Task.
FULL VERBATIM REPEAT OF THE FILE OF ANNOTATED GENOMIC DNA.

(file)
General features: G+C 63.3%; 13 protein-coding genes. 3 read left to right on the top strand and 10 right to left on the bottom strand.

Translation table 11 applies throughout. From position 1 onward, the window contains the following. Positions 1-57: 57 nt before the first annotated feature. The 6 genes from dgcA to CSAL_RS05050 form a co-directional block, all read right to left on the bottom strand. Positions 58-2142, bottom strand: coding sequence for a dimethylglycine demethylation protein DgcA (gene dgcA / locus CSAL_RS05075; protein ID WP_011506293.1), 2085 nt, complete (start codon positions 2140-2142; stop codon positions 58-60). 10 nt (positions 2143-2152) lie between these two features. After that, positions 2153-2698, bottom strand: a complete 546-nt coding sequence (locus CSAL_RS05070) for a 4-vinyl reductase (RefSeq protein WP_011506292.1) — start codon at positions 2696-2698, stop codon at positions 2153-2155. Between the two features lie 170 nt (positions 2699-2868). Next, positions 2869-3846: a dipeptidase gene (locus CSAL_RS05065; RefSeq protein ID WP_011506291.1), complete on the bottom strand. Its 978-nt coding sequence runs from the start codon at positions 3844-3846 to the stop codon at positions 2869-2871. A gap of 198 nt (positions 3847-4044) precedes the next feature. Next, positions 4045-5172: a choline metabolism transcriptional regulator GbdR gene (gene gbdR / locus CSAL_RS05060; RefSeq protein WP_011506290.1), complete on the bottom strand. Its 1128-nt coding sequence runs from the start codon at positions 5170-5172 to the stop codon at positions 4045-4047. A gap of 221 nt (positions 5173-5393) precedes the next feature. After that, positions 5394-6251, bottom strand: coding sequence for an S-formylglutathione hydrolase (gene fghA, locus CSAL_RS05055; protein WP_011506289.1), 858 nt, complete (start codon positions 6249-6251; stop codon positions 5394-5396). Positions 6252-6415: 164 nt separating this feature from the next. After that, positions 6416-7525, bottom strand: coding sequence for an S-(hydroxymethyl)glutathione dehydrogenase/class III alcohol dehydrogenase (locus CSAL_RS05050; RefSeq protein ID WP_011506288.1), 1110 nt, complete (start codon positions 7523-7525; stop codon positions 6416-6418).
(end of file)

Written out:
General features: G+C 63.3%; 13 protein-coding genes. 3 read left to right on the top strand and 10 right to left on the bottom strand.

Translation table 11 applies throughout. From position 1 onward, the window contains the following. Positions 1-57: 57 nt before the first annotated feature. The 6 genes from dgcA to CSAL_RS05050 form a co-directional block, all read right to left on the bottom strand. Positions 58-2142, bottom strand: coding sequence for a dimethylglycine demethylation protein DgcA (gene dgcA / locus CSAL_RS05075; protein ID WP_011506293.1), 2085 nt, complete (start codon positions 2140-2142; stop codon positions 58-60). 10 nt (positions 2143-2152) lie between these two features. After that, positions 2153-2698, bottom strand: a complete 546-nt coding sequence (locus CSAL_RS05070) for a 4-vinyl reductase (RefSeq protein WP_011506292.1) — start codon at positions 2696-2698, stop codon at positions 2153-2155. Between the two features lie 170 nt (positions 2699-2868). Next, positions 2869-3846: a dipeptidase gene (locus CSAL_RS05065; RefSeq protein ID WP_011506291.1), complete on the bottom strand. Its 978-nt coding sequence runs from the start codon at positions 3844-3846 to the stop codon at positions 2869-2871. A gap of 198 nt (positions 3847-4044) precedes the next feature. Next, positions 4045-5172: a choline metabolism transcriptional regulator GbdR gene (gene gbdR / locus CSAL_RS05060; RefSeq protein WP_011506290.1), complete on the bottom strand. Its 1128-nt coding sequence runs from the start codon at positions 5170-5172 to the stop codon at positions 4045-4047. A gap of 221 nt (positions 5173-5393) precedes the next feature. After that, positions 5394-6251, bottom strand: coding sequence for an S-formylglutathione hydrolase (gene fghA, locus CSAL_RS05055; protein WP_011506289.1), 858 nt, complete (start codon positions 6249-6251; stop codon positions 5394-5396). Positions 6252-6415: 164 nt separating this feature from the next. After that, positions 6416-7525, bottom strand: coding sequence for an S-(hydroxymethyl)glutathione dehydrogenase/class III alcohol dehydrogenase (locus CSAL_RS05050; RefSeq protein ID WP_011506288.1), 1110 nt, complete (start codon positions 7523-7525; stop codon positions 6416-6418).